Saturday 23 July 2022

From on board Ponant's Le Laperouse in the Kimberley: Croc spotting on the Hunter River

#expeditioncruising .

The massive Hunter River, as well as the nearby Roe feeds into Prince Frederick Harbour along with inflow from numerous smaller creeks and rivulets. It’s an expedition cruise hotspot and today we’re here in the company of APT’s Caledonian Sky, running Zodiac tours into the wild heart of this remote region.
Named in 1820 by the explorer Philip Parker King whilst conducting surveys aboard Mermaid after the ship’s surgeon, James Hunter. Clearly King had a great deal of respect for his surgeons as several key landmarks are named for them, including Montgomery Reef.

Yirinni, as the Hunter River is known to the indigenous Wunambal Gaambera people, is best known for its rich Mangrove habitat and a perfect location to spot the dominant carnivore, the saltwater crocodile (Crocodylus porosus). In fact, so numerous were these ferocious reptiles, that King named one of the major inlets, Porosus Creek, in honour of the hungry guardians of this realm. 

Yirinni is protected by Marriawalu. The two striking stone formations at the river mouth: Wunggurr (snake) to the east and Aamba (kangaroo) to the west, represent the fate of two men who challenged the power of Gillinggi (Wunggu).

Most times, the Zodiacs would venture up the Porosus as the easiest point of access, but today our expedition leader, Mick Fogg, decreed that we would extend our explorations as far as we could along the main waterway. This exercise, as it turned out, was a well-considered plan.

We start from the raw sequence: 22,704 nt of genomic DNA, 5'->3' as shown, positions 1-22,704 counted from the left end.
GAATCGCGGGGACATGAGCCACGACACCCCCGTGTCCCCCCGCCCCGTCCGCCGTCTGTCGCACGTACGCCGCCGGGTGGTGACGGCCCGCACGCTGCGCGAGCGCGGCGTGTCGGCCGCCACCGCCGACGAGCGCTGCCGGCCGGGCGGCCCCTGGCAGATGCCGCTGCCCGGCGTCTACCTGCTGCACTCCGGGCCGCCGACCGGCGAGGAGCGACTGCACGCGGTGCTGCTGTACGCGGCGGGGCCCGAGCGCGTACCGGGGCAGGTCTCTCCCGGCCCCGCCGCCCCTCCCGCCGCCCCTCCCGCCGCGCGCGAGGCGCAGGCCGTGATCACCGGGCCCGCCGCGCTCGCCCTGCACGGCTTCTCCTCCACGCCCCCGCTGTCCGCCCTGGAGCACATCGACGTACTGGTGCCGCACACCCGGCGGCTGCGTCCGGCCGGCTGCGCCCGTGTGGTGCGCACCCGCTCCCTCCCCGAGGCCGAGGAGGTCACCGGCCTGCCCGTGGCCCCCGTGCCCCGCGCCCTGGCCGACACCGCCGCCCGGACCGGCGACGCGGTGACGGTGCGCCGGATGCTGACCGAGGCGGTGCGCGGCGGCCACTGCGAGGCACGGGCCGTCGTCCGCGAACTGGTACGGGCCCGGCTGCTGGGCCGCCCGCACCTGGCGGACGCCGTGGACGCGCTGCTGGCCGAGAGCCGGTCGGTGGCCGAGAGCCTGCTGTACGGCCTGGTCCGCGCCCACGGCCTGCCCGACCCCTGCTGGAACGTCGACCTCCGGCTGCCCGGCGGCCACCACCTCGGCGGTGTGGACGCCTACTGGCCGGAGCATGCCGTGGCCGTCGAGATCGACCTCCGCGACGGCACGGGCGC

Helispirit chopper above Mitchell Falls (Helispirit)

It's also the jumping off point for helicopter flightseeing to the iconic Mitchell Falls on the nearby plateau of the same name. Yes, it is these fabulous multi-tiered cascades that feature in so many Australian travel brochures and television commercials. 

Mick Fogg with guests on the Hunter River (RE)

A doyen among expedition leaders, Mick has been leading explorations in the Kimberley for more than a decade while contracted to several companies. With Ponant, he has found his sweet spot.

“Apart from the resources of a company the size of Ponant, we now have the use of some of the world’s most advanced expedition vessels,” Mick tells me, “that and the fact that we ensure a ‘fair trading’ philosophy with all of our suppliers makes it a great overall operation.”

We spend almost three hours winding our way past the towering ancient sandstone precipices that adorn this prehistoric river, spotting numerous crocodiles, waterbirds and curious fish such as the comical mudskippers. Tint vivid red crabs festoon the muddy rocks, darting for cover as we approach, cameras poised.

Le Laperouse at anchor in Prince Frederick Harbour (RE)

As we pull in to the state-of-the-art retractable marina at the stern of Le Laperouse, a wave of exhilaration sweeps the half-dozen of us aboard. While only a few hours in duration, we have experienced the true essence of exploration amongst a wild and prehistoric landscape unchanged for millions of years.

For more information about the full catalogue of Ponant expeditions, see

Main photo: Silvia Furtwaengler 

Roderick Eime, editor,

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